Richard Steigmann-Gall is Associate Professor of History at Kent State University, and served from 2004 to 2010 as Director of the Jewish Studies Program. He received his BA in 1989 and MA in 1992 from the University of Michigan, and his PhD in 1999 from the University of Toronto. His academic interests concern the cultural and religious dimensions of German National Socialism, specifically the cohort of Nazis who believed in "positive Christianity" and the struggles they waged with Nazism's neo-pagans for religious dominance in the Third Reich. His articles have appeared in the journals German History, Kirchliche Zeitgeschichte, Social History, Central European History, Totalitarian Movements and Political Religions, and The Journal of Contemporary History. His book, The Holy Reich: Nazi Conceptions of Christianity, 1919-1945, came out in 2003 through Cambridge University Press, and has been translated into Spanish, Portuguese, and Italian. Holy Reich has been reviewed broadly in the popular and academic press, has been the subject of interviews in The Boston Globe and with the Australian Broadcasting Corporation, and is the subject of a symposium of international scholars in the Journal of Contemporary History.
His recent scholarly activity includes contributions to several edited volumes, one on political religion theory published in Germany through Wallstein Verlag, and another on racial and religious antisemitism published through Indiana University Press. He has also contributed the chapter on Religion and the Churches to the benchmark Oxford Short History of Germany: The Third Reich, and the chapter on Germany to the Clerical Fascism volume through Routledge. He has presented his research at several academic venues in North America and Europe, including Indiana University, Ohio State University, the University of Wisconsin-Madison, the University of Texas-Austin, King's College at the University of London, the Max Planck Institut in Goettingen, and at the Modern European Research Seminar in the Faculty of History at Cambridge University. He was also featured in a documentary on Hitler's religious views that aired on The History Channel in 2009.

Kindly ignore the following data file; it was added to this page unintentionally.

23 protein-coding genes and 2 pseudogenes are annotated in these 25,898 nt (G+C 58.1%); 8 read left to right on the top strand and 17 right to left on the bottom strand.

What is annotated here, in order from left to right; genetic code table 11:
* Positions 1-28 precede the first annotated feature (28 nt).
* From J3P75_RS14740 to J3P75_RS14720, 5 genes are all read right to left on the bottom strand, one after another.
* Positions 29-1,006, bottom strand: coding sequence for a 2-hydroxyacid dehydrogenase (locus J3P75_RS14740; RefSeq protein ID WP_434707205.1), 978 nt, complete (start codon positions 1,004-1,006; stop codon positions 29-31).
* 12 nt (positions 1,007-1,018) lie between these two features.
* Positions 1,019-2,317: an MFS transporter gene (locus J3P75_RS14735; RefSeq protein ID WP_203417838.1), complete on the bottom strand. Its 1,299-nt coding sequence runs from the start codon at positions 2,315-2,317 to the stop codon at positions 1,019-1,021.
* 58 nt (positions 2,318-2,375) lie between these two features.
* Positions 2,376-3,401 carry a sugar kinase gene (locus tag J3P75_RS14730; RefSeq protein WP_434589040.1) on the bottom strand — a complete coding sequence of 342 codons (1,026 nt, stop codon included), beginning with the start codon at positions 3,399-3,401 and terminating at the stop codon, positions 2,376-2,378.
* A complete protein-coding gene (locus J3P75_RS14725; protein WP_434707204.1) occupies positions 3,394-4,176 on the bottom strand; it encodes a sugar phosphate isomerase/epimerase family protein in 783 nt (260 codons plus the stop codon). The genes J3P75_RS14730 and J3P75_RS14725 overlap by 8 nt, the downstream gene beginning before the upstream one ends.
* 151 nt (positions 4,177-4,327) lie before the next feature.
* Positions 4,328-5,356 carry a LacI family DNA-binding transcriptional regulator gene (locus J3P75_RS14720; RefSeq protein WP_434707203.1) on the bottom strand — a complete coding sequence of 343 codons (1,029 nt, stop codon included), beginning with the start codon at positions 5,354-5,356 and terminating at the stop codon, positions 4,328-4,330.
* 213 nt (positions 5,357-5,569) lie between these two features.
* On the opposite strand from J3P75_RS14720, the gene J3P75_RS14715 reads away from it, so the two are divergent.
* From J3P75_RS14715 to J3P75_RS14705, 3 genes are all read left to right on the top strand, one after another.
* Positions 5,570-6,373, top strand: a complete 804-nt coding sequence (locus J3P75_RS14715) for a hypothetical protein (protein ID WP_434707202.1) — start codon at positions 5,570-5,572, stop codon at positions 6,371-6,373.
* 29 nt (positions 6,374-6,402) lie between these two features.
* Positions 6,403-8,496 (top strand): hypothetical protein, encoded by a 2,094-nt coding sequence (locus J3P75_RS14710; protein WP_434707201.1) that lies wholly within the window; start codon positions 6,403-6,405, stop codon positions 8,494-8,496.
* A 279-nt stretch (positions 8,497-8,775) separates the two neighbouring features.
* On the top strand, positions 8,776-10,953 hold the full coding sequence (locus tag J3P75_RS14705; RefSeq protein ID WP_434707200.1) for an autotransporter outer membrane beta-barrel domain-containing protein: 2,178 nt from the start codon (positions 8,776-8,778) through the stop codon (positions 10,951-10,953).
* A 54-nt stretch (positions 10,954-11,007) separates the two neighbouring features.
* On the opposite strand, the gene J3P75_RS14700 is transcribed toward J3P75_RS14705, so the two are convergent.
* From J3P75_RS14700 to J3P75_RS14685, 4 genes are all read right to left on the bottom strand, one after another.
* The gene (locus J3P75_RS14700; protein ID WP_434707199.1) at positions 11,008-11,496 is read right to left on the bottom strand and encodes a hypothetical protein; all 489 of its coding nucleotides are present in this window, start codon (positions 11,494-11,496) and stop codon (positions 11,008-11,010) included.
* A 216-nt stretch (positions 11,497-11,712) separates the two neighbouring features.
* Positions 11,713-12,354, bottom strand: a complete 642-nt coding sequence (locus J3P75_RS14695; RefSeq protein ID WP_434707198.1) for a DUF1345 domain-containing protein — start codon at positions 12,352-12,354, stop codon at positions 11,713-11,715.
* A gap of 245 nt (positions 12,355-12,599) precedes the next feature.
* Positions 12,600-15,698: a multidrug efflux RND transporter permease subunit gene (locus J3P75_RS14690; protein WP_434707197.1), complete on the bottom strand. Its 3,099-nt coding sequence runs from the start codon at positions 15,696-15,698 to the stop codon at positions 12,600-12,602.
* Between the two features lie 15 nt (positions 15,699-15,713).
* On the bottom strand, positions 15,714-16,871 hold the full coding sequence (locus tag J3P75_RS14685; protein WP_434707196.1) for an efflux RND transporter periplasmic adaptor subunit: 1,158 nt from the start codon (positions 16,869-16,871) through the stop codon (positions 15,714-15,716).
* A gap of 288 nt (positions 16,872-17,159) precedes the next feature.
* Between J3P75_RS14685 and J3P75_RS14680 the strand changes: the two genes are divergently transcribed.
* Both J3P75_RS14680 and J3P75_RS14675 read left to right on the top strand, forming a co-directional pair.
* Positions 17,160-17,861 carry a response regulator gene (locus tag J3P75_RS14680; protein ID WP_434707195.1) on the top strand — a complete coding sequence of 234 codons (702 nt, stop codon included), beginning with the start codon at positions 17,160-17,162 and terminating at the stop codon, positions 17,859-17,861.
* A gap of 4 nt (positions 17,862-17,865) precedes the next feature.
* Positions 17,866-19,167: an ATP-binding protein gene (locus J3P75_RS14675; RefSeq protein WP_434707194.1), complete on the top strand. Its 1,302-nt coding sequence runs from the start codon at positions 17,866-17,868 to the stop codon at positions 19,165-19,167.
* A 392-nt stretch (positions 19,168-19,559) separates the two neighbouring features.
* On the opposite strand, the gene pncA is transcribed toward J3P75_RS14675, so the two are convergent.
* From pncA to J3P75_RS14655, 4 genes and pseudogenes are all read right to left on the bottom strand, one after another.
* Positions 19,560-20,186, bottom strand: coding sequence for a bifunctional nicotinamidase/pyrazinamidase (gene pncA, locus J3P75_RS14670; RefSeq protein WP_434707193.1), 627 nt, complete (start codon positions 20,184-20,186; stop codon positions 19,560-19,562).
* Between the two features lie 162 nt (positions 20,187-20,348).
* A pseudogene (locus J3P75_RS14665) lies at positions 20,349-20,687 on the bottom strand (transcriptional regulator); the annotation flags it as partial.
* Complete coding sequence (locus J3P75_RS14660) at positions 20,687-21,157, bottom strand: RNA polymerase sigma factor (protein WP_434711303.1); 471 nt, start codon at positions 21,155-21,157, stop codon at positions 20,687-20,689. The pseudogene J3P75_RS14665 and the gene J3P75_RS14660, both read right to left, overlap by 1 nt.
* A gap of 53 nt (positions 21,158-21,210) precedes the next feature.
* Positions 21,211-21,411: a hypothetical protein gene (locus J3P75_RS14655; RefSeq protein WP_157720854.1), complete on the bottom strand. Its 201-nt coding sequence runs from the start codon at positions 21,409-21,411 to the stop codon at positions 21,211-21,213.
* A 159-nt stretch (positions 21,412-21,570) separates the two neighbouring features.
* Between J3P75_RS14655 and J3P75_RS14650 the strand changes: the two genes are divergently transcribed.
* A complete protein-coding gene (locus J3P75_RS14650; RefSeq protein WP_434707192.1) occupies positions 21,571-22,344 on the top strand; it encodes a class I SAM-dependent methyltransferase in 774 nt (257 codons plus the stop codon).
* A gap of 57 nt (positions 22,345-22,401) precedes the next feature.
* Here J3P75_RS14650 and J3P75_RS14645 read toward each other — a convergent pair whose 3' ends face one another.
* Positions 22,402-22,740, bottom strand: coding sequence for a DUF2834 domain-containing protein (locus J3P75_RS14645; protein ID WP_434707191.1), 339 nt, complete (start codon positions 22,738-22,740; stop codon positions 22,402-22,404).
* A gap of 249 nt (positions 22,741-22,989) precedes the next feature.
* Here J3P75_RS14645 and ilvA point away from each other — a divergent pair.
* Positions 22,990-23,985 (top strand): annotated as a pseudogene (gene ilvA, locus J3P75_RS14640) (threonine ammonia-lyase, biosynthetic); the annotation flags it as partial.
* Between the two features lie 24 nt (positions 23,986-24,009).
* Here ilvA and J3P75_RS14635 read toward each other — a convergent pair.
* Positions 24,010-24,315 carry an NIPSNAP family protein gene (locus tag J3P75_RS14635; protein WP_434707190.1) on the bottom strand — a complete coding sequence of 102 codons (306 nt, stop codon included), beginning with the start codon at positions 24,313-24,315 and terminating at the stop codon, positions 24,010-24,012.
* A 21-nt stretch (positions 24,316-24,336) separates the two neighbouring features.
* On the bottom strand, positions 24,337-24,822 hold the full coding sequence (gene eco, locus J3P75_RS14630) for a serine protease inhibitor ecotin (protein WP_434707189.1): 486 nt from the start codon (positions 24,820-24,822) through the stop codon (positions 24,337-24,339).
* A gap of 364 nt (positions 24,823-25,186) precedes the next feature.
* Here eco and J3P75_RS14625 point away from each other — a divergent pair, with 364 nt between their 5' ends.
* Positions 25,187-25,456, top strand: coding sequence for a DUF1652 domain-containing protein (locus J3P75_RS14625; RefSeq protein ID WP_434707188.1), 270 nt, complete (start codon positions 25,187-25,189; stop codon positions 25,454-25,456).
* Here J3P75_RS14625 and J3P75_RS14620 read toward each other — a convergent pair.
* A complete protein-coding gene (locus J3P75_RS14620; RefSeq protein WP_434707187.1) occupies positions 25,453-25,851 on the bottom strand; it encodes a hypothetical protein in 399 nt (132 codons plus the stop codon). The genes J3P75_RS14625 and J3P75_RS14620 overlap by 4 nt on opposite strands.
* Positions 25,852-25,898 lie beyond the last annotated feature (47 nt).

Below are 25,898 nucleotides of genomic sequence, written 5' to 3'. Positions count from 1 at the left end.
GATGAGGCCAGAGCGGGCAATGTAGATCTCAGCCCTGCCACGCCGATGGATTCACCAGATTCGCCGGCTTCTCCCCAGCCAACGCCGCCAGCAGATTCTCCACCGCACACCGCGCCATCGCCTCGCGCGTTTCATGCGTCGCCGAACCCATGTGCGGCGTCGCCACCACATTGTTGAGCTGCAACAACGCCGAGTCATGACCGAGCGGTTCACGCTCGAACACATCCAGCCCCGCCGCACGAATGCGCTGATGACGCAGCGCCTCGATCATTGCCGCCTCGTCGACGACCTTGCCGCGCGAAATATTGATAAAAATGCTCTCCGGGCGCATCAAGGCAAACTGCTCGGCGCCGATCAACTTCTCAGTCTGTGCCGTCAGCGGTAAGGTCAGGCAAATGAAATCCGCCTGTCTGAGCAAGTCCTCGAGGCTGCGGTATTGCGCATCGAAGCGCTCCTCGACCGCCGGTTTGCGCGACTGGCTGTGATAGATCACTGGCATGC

His current research interests include the ideological origins of American Fascism, and conceptions of mutability and identity in the Third Reich. The ways in which Nazis attempted to gauge the racial affiliation of those who, in the Nazi imagination, were neither German nor Jewish, has long been a question of debate. How the Nazis determined racial identity for so-called half-castes of mixed European and non-European ancestry, and the ways in which the Nazis acknowledged that cultural categories guided their racial thinking, are among the questions his current research interests seek to answer. In support of his research he has earned grants and awards from the Social Science and Humanities Research Council of Canada, the Max-Planck Institut fuer Geschichte in Germany, the Sassoon International Center for the Study of Antisemitism in Israel, the Faculty of History at Oxford Brookes University in the United Kingdom, and the United States Holocaust Memorial Museum, as well as from the Office of Research and Graduate Study at Kent State University.
At universities in the United States and Canada, he has taught a variety of courses relating to different aspects of modern European and Jewish history, including lecture courses on Germany since 1870, Modern Europe, 1890-1945, and The Holocaust, as well as undergraduate and graduate colloquia on topics such as Historiography, Comparative Fascism, and Religion and Society in the Modern West. He won the Distinguished Teaching Award from the College of Arts and Sciences at Kent State in 2004, and has been nominated an additional three times. He also supervises PhD and MA students in topics relating to Nazi Germany and the Holocaust.
Department of History
Room 321B Bowman Hall